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SAN FRANCISCO -- During the past 18 months, Amazon has removed two books by David Duke, a former leader of the Ku Klux Klan, as well as several titles by George Lincoln Rockwell, the founder of the American Nazi Party. The online retailer has also prohibited volumes like The Ruling Elite: The Zionist Seizure of World Power and A History of Central Banking and the Enslavement of Mankind.

While few may lament the disappearance of these contentious books, the increasing number of banished titles has set off concern among some of the third-party booksellers who stock Amazon's vast virtual shelves. Amazon, they said, seems to operate under vague or nonexistent rules.

"Amazon reserves the right to determine whether content provides an acceptable experience," said one recent removal notice that the company sent to a bookseller.

Facebook, Twitter and YouTube have been roiled in recent years by controversies that pit freedom of speech against offensive content. Amazon has largely escaped this debate. But with millions of third-party merchants supplying much of what Amazon sells to tens of millions of customers, that ability to maintain a low profile may be reaching its end.

Amazon began as a bookstore and, even as it has moved on to many more lucrative projects, now controls at least two-thirds of the market for new, used and digital volumes in the United States. With its profusion of reader reviews, ability to cut prices without worrying about profitability and its control of the electronic book landscape, to name only three advantages, Amazon has immense power to shape what information people are consuming.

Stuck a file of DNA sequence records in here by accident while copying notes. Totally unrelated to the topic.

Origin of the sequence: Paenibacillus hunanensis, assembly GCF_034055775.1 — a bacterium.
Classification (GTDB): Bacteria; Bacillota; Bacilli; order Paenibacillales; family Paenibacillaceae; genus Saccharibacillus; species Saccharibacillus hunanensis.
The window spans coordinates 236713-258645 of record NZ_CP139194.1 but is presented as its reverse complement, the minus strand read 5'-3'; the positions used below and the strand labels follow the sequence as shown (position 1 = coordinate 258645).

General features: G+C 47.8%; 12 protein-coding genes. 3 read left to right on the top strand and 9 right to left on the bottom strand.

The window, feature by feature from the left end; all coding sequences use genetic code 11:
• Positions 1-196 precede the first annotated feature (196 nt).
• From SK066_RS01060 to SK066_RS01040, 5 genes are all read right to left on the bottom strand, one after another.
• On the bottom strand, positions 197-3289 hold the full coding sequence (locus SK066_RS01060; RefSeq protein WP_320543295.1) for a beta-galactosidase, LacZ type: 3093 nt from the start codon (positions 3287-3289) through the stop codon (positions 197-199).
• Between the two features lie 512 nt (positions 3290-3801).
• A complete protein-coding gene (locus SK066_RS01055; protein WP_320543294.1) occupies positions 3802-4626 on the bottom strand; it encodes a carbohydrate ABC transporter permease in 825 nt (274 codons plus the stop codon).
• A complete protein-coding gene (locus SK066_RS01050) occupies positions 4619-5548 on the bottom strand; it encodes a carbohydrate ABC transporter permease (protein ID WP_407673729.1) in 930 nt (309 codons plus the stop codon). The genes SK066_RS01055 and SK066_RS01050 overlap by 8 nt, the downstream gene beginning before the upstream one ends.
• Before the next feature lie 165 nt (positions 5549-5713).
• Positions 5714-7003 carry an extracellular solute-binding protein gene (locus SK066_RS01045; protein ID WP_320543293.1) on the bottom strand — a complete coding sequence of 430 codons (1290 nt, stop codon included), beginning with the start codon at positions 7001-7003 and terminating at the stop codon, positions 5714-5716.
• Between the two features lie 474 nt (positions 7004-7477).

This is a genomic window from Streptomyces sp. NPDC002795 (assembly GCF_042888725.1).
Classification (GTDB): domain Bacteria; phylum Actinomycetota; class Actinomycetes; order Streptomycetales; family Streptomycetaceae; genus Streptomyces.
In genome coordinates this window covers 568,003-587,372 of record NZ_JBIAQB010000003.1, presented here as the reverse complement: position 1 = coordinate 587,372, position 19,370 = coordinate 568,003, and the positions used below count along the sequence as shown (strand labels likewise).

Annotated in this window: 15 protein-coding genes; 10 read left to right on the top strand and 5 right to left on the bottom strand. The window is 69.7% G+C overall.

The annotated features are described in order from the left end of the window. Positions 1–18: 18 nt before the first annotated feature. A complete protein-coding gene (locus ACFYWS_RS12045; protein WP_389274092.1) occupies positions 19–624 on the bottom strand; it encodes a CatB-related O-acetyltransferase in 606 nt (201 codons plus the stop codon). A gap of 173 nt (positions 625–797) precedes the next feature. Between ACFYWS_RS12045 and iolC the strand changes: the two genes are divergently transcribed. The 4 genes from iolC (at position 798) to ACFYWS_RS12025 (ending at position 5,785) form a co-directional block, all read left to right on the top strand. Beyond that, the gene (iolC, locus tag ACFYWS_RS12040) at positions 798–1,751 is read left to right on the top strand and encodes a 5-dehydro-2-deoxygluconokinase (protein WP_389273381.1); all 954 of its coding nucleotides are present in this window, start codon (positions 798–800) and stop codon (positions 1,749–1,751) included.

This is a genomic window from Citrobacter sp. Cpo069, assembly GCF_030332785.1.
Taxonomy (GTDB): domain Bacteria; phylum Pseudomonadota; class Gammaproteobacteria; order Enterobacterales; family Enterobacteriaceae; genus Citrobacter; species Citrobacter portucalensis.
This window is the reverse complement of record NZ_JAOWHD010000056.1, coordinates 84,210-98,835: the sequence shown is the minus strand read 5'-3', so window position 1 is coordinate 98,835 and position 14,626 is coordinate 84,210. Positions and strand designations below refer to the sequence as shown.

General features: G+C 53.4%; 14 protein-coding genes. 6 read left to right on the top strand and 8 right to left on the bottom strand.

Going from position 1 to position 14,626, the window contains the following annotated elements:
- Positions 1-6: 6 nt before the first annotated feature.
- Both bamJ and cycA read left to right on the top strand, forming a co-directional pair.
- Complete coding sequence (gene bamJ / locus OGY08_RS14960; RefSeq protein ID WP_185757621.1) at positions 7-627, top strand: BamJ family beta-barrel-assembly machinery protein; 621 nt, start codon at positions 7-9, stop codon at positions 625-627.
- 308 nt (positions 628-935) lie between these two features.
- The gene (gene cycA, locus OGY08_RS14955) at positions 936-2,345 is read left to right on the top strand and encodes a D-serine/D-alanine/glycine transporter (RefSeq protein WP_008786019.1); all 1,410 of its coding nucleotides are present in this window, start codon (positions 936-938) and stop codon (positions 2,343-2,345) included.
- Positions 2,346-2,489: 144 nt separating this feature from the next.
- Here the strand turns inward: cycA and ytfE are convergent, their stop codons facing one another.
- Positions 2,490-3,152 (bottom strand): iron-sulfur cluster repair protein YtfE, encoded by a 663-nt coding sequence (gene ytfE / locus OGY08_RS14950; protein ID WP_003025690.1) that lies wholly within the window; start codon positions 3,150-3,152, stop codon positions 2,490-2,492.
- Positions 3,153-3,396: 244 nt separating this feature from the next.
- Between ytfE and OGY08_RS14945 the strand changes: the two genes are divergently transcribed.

Yet the retailer declines to provide a list of prohibited books, say how they were chosen or even discuss the topic. "Booksellers make decisions every day about what selection of books they choose to offer," Amazon said in a statement.

Gregory Delzer is a Tennessee bookseller whose Amazon listings account for about a third of his sales. "They don't tell us the rules and don't let us have a say," he said. "But they squeeze us for every penny."

Nazi-themed items regularly crop up on Amazon, where they are removed under its policy on "offensive and controversial materials." But those rules pointedly apply "to all products except books, music, video and DVD." Amazon merely says that books for sale on its site "should provide a positive customer experience."

Now Amazon is becoming increasingly proactive in removing Nazi material. It even allowed its own Nazi-themed streaming series The Man in the High Castle to be cleaned up for a tribute book. The series, which began in 2015 and concluded in November, is set in a parallel U.S. where the Germans and the Japanese won World War II.

High Castle is lavish in its use of National Socialist symbols. "There's nothing that there isn't a swastika on," actor Rufus Sewell, who played the Nazi antihero, said in a promotional video. The series promoted its portrayal of "the controlling aesthetic of Hitler" in its nomination for a special effects Emmy.